We tend to think of the internet as a placeless space–an experiential reality that transcends geography in connecting people and information globally. However, the internet is really a place (warning: somewhat crude humor). And, apologies to Mr. Chappelle, it’s a real rather than a metaphorical place in the sense that its traffic is handled by servers and transmission facilities that occupy space on the earth. The internet is also a place in the extent that its usage varies among human beings occupying space on the earth. More to the point, places are (or are not) on the internet to the extent that their populations use (or don’t) the internet. The digital divide is a geographical divide as well as a social one. As the Pew Center for Research reports, rural areas have disproportionate numbers of people who don’t use the Internet. In the aggregate, urban and suburban areas have the same proportion of non-users, about 14%. However, this aggregation ignores the tremendous socioeconomic variation within cities and among diverse suburbs. Consider another risk factor for the digital divide: wealth.
If you have a college degree or live in a high income household, you’re much more likely to use the internet. Only 4% of college graduates do not use the internet compared with 41% of those without a high school degree. And only 4% of those with a household income of $75,000 or more don’t go online, versus 24% of those earning less than $30,000 per year.
These differences suggest that there are many suburbs and urban neighborhoods where Internet usage is virtually 100%, and many where it is very low. Further, statistics about internet usage obscure something more important: members of minority groups and low-income internet users are much more likely to use the internet in facilities like public libraries.
Which is why today’s decision by the FCC to regulate the Internet as a public utility is so significant. Most people rightly argue that Net Neutrality is important for the free flow of ideas, without restriction by network providers. But the decision also took a stand that truly recognizes that the internet is a public utility like drinking water or roads. Denial of access to that utility equals a denial of full participation in the society. It affects individuals and it affects communities that incur the costs of that denial on a social level.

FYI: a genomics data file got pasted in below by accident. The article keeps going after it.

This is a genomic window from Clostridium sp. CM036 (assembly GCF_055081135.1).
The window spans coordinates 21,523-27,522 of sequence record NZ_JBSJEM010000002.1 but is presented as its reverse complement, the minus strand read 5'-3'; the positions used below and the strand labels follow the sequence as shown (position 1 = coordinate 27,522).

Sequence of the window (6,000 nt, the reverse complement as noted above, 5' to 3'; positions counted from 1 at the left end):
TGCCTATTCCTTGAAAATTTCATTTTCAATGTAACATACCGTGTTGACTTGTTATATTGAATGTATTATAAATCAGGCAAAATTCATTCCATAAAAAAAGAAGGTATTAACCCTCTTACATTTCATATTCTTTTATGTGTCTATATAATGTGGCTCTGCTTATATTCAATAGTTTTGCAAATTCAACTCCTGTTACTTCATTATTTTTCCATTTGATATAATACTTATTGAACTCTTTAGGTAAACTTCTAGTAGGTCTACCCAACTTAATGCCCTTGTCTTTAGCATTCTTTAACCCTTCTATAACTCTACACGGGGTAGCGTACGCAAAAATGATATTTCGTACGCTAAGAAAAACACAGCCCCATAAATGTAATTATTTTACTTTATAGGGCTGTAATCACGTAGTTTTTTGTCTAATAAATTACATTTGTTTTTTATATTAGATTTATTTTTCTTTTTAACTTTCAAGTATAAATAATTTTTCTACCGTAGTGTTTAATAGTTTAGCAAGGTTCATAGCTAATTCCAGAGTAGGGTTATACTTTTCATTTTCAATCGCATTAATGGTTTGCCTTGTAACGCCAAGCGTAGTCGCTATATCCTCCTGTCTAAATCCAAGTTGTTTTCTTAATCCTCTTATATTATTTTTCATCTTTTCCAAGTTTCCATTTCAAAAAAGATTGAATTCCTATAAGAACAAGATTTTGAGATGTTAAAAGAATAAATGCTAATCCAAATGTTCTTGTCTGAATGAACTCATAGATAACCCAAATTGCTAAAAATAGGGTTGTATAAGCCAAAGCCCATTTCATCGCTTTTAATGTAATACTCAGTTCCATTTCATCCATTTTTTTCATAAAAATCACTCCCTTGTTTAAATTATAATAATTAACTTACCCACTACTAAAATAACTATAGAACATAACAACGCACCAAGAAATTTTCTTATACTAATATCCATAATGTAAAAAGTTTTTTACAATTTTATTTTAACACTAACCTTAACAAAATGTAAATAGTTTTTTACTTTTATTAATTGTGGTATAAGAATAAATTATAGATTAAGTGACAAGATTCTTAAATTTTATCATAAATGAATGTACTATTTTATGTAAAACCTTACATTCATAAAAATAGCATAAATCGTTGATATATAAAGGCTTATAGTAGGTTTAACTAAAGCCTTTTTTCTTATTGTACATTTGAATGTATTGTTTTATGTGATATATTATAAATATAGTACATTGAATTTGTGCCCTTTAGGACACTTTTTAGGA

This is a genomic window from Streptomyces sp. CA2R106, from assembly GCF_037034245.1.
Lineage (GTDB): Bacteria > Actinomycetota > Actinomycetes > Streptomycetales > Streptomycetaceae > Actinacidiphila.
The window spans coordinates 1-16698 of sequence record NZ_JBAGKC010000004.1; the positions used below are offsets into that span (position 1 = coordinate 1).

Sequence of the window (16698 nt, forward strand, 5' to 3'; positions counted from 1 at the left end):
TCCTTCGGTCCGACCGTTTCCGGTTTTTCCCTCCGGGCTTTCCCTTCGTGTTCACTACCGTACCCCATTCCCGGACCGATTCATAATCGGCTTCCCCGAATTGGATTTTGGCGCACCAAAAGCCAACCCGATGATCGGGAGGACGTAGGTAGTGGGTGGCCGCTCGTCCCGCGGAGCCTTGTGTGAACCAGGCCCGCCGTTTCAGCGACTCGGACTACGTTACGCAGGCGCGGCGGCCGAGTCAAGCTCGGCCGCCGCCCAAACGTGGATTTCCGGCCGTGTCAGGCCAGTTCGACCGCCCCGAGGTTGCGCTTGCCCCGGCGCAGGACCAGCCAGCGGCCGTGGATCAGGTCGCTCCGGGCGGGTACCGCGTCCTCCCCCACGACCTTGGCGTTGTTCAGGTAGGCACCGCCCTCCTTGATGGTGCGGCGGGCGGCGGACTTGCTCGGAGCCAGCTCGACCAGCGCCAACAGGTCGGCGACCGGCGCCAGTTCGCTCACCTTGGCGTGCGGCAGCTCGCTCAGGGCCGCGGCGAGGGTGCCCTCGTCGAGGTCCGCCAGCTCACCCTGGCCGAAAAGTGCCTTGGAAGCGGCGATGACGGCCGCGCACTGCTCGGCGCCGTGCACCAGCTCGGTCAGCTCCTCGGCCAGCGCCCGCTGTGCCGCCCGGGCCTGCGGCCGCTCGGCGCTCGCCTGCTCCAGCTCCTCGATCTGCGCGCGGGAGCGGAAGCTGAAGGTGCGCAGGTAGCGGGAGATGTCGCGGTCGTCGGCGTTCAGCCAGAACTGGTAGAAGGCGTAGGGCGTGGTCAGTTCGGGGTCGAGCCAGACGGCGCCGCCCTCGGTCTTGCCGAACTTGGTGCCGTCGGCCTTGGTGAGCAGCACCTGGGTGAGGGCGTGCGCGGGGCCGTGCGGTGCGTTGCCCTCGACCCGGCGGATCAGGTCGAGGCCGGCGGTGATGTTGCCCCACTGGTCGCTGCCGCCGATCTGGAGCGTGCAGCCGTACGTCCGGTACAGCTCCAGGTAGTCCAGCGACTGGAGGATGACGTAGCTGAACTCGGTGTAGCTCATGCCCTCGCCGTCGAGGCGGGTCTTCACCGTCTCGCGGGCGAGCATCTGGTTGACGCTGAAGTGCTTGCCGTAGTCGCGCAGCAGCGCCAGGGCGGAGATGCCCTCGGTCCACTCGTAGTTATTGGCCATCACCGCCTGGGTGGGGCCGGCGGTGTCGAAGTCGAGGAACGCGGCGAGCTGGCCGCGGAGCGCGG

Carl Smith’s wonderful book City Water, City Life made the point quite elegantly that part of the political movement to create public waterworks in American cities was the recognition by elites that they bore the cost (materially and physically from disease, and aesthetically from “filth”) that accrued when the public lacked access to clean water.
If cities bear the human capital and employment costs of the digital divide, why shouldn’t they likewise act to provide broadband access to their residents? Per Rebecca Ruiz and Steve Lohr at the Times:
Also at the Thursday meeting, the F.C.C. approved an order to pre-empt state laws that limit the build-out of municipal broadband Internet services. The order focuses on laws in two states, North Carolina and Tennessee, but it would create a policy framework for other states. About 21 states, by the F.C.C.’s count, have laws that restrict the activities of community broadband services.
Here, you can see where municipalities have acted to create public broadband, and where they have been preempted from doing so by state legislation, frequently aided by the templates helpfully provided by the American Legislative Exchange Council.
This interference with municipal power to provide needed utilities is nothing new. It’s been a recurrent response to cities asserting broader powers in order to provide for their residents’ needs. Want to know more? Gerald Frug’s book City Making: Building Communities Without Building Walls is a pretty good place to start, and his discussion of the idea that limits on city power have served as limits on the ability of particular classes of city residents (minorities, the poor, immigrants) to make claims on public resources leads to an interesting discussion of the legal architecture of spatial injustice in metropolitan areas. Though, if you want something more recent, Frug and fellow law professor David Barron have produced City Bound: How States Stifle Urban Innovation. Looks like I’ll have to read it now, particularly since it addresses Atlanta’s relationship to the State of Georgia, a particular interest of mine.